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Backup is too hard
This article is part of the Storage magazine issue of Vol. 9 Num. 4 June 2010
Backup software does a lot these days, including frustrating the hell out of users. I was going to refrain from writing about backup this month because we have the subject pretty well covered in this issue with W. Curtis Preston's article on backing up SharePoint and the results of the latest Quality Awards survey on backup applications. But while digging through that survey's data and compiling the results, I was struck by the comments made by some of the respondents. Approximately 65 of the 350-plus survey respondents took an extra minute or two to add a little narrative to their response, and of those 65, I counted fewer than 10 that were unqualified endorsements of a product. The rest were either flat-out pans of the app ("A royal pain in the __ to use" and "Never seems to work right") or tempered praise ("Good product; however, it requires more staff to manage well than I have on the team"). There's no question that backup keeps getting tougher for storage managers, with most companies adding tens of terabytes (or more) of ...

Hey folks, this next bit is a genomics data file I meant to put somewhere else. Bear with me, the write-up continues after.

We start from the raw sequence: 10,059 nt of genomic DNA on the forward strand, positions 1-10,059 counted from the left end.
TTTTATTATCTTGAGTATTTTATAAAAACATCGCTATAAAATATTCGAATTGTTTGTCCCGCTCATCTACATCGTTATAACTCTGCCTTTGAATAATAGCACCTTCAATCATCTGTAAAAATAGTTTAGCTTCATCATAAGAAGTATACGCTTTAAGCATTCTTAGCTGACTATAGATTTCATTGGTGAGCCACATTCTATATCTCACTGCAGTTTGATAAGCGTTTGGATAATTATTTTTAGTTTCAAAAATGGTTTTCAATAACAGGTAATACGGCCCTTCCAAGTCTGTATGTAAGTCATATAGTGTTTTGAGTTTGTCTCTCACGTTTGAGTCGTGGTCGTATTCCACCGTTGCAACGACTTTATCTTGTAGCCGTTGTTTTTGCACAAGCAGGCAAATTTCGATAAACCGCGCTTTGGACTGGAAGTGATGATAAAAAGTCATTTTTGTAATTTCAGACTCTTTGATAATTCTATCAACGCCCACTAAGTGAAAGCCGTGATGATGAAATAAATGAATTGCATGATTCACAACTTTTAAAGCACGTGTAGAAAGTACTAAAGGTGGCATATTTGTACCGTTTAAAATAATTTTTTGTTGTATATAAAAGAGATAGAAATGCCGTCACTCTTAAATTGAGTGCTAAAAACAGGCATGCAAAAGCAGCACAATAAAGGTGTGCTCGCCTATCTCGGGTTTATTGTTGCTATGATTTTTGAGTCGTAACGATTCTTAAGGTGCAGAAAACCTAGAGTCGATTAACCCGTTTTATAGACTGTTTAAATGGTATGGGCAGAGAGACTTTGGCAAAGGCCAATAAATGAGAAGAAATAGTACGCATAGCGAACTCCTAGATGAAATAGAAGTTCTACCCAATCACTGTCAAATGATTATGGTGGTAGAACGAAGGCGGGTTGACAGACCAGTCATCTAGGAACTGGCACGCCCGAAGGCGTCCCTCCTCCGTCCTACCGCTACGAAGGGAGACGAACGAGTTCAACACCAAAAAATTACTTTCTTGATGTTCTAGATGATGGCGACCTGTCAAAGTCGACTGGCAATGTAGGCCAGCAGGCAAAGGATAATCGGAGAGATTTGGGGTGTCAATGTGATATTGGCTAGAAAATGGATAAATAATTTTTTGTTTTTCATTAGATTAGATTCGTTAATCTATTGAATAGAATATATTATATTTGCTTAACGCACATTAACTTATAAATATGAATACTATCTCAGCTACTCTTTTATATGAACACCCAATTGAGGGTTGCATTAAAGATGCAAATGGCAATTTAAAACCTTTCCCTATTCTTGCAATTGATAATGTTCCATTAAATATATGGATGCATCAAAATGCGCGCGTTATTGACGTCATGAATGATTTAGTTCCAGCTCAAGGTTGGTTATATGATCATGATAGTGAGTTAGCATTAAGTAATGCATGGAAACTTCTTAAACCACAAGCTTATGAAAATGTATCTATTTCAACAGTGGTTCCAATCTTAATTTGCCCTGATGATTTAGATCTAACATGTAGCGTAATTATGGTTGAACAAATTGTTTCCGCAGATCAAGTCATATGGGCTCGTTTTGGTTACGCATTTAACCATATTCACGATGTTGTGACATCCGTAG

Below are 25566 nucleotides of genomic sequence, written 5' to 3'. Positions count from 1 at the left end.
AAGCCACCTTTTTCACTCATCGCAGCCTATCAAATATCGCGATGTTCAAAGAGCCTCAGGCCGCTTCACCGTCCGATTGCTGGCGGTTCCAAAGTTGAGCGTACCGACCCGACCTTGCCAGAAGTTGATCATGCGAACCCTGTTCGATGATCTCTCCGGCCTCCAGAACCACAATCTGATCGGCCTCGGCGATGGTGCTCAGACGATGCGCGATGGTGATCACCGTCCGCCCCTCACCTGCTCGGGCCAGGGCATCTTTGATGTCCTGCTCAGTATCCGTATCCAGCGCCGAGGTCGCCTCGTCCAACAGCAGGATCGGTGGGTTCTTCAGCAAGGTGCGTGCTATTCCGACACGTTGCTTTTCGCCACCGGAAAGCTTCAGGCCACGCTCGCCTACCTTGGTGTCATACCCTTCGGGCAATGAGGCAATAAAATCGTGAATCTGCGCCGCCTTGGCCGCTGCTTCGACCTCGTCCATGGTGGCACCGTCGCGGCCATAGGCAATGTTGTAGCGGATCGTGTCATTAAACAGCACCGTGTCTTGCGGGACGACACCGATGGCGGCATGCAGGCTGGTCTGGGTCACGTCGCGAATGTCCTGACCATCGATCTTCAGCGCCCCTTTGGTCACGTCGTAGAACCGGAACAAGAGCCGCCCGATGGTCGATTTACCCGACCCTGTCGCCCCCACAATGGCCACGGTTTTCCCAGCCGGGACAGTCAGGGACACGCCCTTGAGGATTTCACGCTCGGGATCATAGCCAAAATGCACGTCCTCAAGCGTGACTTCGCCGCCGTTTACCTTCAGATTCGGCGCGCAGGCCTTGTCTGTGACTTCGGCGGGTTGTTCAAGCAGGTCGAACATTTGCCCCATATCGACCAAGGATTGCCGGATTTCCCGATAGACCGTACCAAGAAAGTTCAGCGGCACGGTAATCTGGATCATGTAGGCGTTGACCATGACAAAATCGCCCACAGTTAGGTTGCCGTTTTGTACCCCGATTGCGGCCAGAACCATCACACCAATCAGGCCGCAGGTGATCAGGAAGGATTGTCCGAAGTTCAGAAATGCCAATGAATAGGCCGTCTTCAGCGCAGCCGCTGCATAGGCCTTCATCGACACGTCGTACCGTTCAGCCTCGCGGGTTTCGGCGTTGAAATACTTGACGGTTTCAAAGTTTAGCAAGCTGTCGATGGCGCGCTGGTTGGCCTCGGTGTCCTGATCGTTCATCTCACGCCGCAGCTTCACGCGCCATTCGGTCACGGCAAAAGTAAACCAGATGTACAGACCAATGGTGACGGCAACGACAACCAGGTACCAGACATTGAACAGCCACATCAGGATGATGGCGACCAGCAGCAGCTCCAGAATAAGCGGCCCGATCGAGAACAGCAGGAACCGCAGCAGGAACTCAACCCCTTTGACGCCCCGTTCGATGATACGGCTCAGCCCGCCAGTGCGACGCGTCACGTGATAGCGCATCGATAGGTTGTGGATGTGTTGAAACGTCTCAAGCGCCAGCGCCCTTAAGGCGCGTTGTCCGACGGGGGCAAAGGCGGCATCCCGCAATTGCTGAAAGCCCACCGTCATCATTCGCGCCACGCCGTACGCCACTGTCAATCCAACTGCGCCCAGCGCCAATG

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Features in this issue
Microsoft SharePoint is gaining in popularity as a corporate collaboration tool—it's great for office efficiency, but tough on backups.
CommVault returns to the winner's circle for the fourth time in our fifth Quality Awards for Backup and Recovery Software; Acronis emerges as a new winner among midrange backup applications.
With a variety of solid-state implementations available, it's time to take a serious look at how the technology could enhance your storage environment.
More than 50% of the respondents to our disaster recovery (DR) survey are very confident that their DR plans will save their company from disaster. But one-third don't even test their plans.
Columns in this issue
Storage environments are getting more complex, which makes data protection even tougher. While backup software does more these days, it's still frustrating the hell out of users.
One of the by-products of Symantec's OpenStorage interface is a performance improvement in backup and recovery operations.
With server virtualization proliferating, most companies are hooking those virtualized environments into Fibre Channel SANs; but there may be a better alternative.
Taneja Group senior analyst and consultant Jeff Byrne opines on how almost every IT shop has virtualized at least some of its servers, shifting much of the burden of server consolidation onto data storage systems.